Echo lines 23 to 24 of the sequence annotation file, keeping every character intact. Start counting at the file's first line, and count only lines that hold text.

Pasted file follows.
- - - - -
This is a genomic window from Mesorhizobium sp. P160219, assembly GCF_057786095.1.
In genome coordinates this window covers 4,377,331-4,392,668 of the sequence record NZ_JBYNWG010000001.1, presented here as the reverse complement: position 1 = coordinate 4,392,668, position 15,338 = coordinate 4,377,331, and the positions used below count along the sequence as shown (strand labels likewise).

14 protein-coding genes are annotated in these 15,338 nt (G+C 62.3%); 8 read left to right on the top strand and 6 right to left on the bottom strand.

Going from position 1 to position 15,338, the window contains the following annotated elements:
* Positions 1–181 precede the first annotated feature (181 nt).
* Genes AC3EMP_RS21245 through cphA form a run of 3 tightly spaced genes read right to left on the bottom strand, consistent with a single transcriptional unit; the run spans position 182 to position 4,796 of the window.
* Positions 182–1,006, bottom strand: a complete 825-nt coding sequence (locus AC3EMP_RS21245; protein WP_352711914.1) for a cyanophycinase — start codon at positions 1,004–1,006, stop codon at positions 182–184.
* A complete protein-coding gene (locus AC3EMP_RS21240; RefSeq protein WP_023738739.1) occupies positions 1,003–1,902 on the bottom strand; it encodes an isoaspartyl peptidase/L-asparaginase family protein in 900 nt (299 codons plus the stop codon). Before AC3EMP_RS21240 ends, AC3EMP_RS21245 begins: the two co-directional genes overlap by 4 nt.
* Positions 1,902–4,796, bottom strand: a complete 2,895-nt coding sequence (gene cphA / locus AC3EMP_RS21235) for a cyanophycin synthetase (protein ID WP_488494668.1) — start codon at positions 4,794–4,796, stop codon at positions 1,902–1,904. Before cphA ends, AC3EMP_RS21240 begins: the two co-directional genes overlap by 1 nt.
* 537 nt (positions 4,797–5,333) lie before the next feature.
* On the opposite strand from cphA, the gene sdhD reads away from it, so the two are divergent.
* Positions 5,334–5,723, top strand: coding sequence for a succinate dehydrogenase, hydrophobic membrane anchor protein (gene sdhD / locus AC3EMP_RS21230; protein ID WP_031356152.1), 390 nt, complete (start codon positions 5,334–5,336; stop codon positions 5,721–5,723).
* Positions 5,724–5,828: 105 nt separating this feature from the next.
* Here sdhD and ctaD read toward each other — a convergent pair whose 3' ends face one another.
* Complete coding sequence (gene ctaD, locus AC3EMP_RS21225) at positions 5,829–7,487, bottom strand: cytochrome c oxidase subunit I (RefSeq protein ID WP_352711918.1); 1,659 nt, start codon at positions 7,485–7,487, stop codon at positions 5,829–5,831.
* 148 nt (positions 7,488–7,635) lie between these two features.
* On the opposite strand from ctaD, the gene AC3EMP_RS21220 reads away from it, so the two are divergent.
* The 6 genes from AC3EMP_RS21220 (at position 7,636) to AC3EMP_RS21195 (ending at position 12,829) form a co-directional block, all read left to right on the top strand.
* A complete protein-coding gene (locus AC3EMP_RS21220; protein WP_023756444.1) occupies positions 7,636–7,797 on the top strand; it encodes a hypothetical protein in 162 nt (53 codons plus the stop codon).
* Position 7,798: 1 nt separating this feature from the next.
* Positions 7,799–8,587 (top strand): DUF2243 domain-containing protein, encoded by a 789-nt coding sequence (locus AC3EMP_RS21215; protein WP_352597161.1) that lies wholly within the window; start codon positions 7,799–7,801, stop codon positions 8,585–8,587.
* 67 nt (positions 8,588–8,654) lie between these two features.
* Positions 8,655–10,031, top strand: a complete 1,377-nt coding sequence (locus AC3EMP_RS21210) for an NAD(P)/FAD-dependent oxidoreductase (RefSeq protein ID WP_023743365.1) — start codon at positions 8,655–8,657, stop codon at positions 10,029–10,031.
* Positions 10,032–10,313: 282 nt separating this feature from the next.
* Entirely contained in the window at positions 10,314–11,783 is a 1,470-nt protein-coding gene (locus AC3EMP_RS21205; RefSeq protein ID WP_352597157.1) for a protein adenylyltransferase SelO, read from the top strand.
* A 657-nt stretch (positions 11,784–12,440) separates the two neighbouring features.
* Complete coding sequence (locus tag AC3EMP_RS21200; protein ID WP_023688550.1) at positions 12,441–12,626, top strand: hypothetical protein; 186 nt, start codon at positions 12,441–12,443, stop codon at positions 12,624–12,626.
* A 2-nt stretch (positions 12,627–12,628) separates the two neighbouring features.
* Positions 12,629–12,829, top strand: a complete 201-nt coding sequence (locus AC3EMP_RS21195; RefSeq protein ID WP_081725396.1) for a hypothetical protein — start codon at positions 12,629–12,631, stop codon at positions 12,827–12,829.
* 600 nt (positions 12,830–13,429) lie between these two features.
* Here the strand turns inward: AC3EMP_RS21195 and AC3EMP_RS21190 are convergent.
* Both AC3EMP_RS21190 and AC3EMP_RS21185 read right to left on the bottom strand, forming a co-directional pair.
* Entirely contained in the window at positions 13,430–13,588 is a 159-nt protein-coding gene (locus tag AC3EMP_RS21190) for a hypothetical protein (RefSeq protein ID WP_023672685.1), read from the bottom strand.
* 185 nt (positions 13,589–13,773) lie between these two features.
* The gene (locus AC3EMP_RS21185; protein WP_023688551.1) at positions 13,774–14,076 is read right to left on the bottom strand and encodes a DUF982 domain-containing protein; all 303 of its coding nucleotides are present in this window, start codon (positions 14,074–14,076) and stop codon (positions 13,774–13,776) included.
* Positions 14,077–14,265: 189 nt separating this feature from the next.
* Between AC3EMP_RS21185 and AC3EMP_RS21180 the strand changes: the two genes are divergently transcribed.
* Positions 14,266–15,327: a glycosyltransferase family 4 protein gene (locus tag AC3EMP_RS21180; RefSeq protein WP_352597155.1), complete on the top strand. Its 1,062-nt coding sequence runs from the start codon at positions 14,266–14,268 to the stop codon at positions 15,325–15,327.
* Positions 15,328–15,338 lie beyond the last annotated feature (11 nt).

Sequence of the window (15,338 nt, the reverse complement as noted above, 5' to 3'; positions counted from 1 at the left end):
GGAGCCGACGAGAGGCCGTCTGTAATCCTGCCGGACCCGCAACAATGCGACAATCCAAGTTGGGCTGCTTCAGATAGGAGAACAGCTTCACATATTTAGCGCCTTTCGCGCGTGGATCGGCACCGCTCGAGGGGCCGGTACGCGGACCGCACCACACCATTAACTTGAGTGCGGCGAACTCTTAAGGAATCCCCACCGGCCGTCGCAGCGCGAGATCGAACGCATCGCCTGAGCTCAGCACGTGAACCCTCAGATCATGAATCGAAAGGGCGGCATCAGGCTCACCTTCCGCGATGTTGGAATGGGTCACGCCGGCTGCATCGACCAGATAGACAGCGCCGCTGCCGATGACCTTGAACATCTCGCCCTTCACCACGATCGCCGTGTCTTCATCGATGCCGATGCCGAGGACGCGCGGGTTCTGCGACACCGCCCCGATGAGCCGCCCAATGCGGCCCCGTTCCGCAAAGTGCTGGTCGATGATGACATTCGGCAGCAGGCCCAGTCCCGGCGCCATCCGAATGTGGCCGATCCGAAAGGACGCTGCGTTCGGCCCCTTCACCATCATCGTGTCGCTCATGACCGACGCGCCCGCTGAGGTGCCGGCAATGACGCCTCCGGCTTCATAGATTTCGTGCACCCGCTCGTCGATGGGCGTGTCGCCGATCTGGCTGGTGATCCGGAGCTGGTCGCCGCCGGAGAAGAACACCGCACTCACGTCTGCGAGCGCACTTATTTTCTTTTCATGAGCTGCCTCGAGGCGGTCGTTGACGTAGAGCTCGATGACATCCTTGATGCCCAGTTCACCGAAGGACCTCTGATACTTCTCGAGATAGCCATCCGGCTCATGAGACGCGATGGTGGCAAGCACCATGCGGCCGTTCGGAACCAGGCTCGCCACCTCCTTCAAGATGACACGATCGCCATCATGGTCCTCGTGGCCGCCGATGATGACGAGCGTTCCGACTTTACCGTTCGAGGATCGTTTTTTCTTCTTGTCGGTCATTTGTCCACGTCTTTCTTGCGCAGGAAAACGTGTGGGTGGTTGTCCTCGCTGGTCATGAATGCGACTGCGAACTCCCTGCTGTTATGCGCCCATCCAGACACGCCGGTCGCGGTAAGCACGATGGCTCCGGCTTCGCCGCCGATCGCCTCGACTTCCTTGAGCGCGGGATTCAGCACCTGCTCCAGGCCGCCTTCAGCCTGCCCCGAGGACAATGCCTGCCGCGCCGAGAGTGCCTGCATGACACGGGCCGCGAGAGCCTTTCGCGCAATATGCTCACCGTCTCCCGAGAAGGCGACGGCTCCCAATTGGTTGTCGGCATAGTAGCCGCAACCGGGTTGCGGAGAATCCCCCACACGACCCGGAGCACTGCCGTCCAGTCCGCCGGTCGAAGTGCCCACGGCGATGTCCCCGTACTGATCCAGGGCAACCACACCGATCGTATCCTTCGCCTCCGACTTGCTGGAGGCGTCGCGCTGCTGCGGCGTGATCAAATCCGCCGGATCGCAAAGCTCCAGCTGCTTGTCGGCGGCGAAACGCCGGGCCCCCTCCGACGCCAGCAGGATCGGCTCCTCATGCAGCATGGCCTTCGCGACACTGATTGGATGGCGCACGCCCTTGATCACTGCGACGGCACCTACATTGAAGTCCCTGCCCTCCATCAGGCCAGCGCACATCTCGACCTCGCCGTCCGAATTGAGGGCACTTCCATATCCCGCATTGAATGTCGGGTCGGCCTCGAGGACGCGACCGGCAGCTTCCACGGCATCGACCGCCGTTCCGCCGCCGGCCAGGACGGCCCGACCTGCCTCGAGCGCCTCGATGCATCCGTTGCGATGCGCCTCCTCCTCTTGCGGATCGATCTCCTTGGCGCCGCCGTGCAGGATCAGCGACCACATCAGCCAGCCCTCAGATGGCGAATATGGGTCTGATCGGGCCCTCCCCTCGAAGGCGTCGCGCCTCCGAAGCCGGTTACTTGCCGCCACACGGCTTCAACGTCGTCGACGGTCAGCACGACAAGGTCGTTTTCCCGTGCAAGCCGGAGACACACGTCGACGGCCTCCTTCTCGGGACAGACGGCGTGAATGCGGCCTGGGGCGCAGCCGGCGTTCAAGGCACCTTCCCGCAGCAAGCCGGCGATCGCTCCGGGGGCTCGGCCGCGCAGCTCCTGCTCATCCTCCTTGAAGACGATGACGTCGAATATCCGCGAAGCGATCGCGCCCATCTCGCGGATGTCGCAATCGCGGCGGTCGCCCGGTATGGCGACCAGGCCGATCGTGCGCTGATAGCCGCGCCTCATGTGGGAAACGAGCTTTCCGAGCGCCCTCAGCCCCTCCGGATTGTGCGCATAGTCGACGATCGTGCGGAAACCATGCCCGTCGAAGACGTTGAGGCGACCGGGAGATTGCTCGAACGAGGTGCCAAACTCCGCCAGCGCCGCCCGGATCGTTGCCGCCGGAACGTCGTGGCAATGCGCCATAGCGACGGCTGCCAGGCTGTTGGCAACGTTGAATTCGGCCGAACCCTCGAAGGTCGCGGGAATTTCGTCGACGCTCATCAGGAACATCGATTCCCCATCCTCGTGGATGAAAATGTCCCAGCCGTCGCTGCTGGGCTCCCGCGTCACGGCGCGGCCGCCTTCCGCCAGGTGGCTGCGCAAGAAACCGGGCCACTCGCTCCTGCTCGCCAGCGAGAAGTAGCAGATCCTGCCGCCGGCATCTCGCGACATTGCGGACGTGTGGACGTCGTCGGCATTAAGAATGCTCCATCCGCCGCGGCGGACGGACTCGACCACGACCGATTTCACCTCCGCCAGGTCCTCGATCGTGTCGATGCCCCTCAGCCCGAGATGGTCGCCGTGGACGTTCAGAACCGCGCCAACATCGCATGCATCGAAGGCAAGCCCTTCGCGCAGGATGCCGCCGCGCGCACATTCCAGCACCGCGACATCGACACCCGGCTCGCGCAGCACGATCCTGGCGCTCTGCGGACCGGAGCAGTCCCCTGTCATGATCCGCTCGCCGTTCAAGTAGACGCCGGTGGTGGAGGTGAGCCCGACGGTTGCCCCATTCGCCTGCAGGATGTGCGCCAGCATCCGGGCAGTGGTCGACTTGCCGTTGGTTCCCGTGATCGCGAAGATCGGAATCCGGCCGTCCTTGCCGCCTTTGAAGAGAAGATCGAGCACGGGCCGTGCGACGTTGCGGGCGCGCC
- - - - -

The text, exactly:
* Positions 8,655–10,031, top strand: a complete 1,377-nt coding sequence (locus AC3EMP_RS21210) for an NAD(P)/FAD-dependent oxidoreductase (RefSeq protein ID WP_023743365.1) — start codon at positions 8,655–8,657, stop codon at positions 10,029–10,031.
* Positions 10,032–10,313: 282 nt separating this feature from the next.